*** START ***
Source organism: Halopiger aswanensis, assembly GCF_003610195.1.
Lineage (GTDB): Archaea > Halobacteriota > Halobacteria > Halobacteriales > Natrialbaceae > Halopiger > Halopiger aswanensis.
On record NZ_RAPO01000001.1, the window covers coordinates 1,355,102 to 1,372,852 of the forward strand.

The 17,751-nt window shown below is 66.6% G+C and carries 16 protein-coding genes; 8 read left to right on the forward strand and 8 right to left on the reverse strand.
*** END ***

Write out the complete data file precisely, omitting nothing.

Source organism: Halopiger aswanensis, assembly GCF_003610195.1.
Lineage (GTDB): Archaea > Halobacteriota > Halobacteria > Halobacteriales > Natrialbaceae > Halopiger > Halopiger aswanensis.
On record NZ_RAPO01000001.1, the window covers coordinates 1,355,102 to 1,372,852 of the forward strand.

The 17,751-nt window shown below is 66.6% G+C and carries 16 protein-coding genes; 8 read left to right on the forward strand and 8 right to left on the reverse strand.